against credit loss on an underlying reference entity as a result of
a specific credit event. A credit event is usually a default or,
possibly, a credit downgrade of the entity. The reference entity
may be a name, a bond, a loan, a trade receivable or some other
type of liability. The buyer of a default swap pays a premium to
the writer or seller in exchange for right to receive a payment
should a credit event occur. In essence, the buyer is purchasing
insurance.

3. Asset Swap
An asset swap is a combination of a default able bond with a
fixed-for-floating interest rate swap that swaps the coupon of the
bond into the cash flows of LIBOR plus a spread. In the case of a
cross currency asset swap, the principal cash flow may also be
swapped. In a typical asset swap, a dealer buys a bond from a
customer at the market price and sells to the customer a floating
rate note at par. The dealer then enters into a fixed-for-floating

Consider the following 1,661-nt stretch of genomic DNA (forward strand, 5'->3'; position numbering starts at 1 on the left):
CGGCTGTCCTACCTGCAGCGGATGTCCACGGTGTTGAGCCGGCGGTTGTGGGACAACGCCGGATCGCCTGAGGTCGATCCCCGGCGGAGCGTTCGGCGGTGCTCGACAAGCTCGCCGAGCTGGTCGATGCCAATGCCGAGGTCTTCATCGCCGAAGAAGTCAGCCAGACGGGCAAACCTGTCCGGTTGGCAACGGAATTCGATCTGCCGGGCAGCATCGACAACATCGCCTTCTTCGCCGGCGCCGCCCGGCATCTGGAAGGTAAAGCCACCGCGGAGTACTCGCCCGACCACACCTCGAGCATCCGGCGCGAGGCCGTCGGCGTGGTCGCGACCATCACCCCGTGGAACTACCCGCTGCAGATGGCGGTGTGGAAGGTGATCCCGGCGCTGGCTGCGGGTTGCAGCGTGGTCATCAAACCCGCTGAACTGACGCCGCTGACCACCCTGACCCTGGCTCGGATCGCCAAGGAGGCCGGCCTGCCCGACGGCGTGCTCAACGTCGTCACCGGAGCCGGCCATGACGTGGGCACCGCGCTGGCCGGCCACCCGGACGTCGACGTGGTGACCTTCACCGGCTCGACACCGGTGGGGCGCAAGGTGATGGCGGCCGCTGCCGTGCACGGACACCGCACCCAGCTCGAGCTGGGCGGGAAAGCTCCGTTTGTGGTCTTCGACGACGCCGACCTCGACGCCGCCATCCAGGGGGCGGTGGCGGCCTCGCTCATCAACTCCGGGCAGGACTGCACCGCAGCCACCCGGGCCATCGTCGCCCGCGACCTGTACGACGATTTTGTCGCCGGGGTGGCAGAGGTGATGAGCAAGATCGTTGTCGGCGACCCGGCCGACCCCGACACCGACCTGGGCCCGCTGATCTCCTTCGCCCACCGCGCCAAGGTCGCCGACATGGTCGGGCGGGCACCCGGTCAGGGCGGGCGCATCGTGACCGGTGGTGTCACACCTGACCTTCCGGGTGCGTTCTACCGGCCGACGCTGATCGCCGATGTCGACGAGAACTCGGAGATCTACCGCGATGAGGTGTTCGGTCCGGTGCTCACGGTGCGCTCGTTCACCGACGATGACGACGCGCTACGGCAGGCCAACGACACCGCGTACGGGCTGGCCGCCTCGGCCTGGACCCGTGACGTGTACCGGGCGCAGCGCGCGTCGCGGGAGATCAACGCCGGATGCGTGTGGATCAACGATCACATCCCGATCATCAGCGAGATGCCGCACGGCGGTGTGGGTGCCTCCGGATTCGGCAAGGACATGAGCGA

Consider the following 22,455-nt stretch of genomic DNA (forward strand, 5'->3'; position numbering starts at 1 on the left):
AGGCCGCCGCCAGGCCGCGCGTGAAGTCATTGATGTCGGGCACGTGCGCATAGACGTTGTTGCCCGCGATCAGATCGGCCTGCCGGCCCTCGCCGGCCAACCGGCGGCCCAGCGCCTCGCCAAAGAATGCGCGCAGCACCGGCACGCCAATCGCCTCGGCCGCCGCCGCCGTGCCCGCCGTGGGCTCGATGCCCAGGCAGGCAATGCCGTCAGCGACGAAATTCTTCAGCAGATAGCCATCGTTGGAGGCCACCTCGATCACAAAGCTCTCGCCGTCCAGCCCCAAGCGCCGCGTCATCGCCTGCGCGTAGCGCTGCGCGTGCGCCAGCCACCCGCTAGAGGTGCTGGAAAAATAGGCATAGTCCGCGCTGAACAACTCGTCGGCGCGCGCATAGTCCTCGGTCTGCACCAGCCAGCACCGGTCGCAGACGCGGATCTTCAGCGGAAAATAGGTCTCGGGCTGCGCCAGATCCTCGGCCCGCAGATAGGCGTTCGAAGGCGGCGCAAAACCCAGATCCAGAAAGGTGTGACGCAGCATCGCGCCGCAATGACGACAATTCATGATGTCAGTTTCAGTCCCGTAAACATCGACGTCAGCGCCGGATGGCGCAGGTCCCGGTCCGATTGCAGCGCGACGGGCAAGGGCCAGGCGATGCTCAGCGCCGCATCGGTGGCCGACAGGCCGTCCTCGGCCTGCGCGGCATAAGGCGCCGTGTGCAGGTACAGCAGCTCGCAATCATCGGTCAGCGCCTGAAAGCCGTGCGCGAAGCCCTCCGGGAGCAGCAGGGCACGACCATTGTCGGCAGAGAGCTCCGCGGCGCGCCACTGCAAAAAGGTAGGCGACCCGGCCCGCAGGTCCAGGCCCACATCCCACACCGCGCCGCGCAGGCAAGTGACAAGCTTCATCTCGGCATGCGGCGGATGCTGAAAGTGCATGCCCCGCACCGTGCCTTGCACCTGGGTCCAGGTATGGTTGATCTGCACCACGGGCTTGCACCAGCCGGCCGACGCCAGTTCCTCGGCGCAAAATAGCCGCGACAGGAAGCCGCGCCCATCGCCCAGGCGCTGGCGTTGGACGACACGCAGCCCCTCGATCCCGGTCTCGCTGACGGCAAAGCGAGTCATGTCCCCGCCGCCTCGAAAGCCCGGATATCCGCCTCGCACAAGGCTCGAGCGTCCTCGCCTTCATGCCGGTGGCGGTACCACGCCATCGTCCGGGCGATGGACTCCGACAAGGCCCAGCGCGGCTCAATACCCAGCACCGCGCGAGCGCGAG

swap with another counterparty to offset the floating rate
obligation and the bond cash flows. For a premium bond, the
dealer pays the customer the difference of the bond price and its
par.

4. Trigger Swap
A Trigger Swap is an interest rate swap in which payments are
knocked out if the reference rate is above a given trigger rate.
FINCAD provides analytics for two types of trigger swaps: periodic
and permanent. For a periodic trigger swap, the exchange of
payments depends on the reference rate set for that period. If the
reference rate for a particular period is greater than the trigger
rate, the fixed and floating payments are knocked out. If the
reference rate is below the trigger rate in a subsequent period,
regular fixed and floating payments are made. For a permanent
trigger swap, if the fixed and floating payments are knocked out
for a particular period, then all subsequent payments are knocked
out as well.

5. Commodity Swap
A commodity swap is a swap in which one of the payment
streams for a commodity is fixed and the other is floating. Usually
only the payment streams, not the principal, are exchanged,
although physical delivery is becoming increasingly common.
Commodity swaps have been in existence since the mid-1970's
and enable producers and consumers to hedge commodity prices.